In the News
May 12, 2023
After ageing out of foster care, Neely became homeless and began spending nights on the streets, in the subway system and New York City’s shelters.
New York City is one of the only places in the United States with a “right to shelter”: by law, authorities must provide a clean bed for the city’s homeless people – more than 70,000 by last count. But many of these facilities are notorious for crowded and unsanitary conditions where theft and assault is common.
Krys Cerisier, a homelessness organizer at Vocal-NY, a grassroots community group, compares New York City’s shelters to prisons: “A lot of folks who are released from prisons and jails often head to shelters first. And they’ll tell you, it’s the same thing,” she says. “It’s 10, 20 beds in one room, and everyone’s sort of on edge, nervous and scared.”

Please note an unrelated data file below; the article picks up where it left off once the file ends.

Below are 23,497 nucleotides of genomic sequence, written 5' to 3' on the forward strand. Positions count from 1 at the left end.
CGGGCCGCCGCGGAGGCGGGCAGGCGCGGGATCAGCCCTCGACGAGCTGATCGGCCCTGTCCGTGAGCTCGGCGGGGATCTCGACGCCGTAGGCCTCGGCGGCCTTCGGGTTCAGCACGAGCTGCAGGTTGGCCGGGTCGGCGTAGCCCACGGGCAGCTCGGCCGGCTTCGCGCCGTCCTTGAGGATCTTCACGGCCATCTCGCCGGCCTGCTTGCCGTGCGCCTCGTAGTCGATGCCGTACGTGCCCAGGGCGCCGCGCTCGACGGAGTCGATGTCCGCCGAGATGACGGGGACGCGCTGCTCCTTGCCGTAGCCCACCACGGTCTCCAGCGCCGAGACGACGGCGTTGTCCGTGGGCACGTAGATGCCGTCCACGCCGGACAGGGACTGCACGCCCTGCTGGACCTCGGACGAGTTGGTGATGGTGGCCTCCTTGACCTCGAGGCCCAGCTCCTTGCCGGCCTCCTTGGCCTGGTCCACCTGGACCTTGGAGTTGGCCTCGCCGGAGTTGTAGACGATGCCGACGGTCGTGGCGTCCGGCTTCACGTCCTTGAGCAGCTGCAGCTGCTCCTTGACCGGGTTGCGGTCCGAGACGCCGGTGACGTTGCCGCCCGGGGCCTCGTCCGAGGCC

In many New York City shelters, residents aren’t allowed to stay past mornings, but must return before a strict night-time curfew or lose their bed. They can’t cook or even bring their food inside. “You don’t have autonomy over your own diet. There’s a lot of power that you lose when you are in these spaces,” Cerisier says. Often, the food that shelters offer is spoiled, unhealthy or inedible. “These are adults eating Frosted Flakes and a loaf of bread as a daily meal,” she says.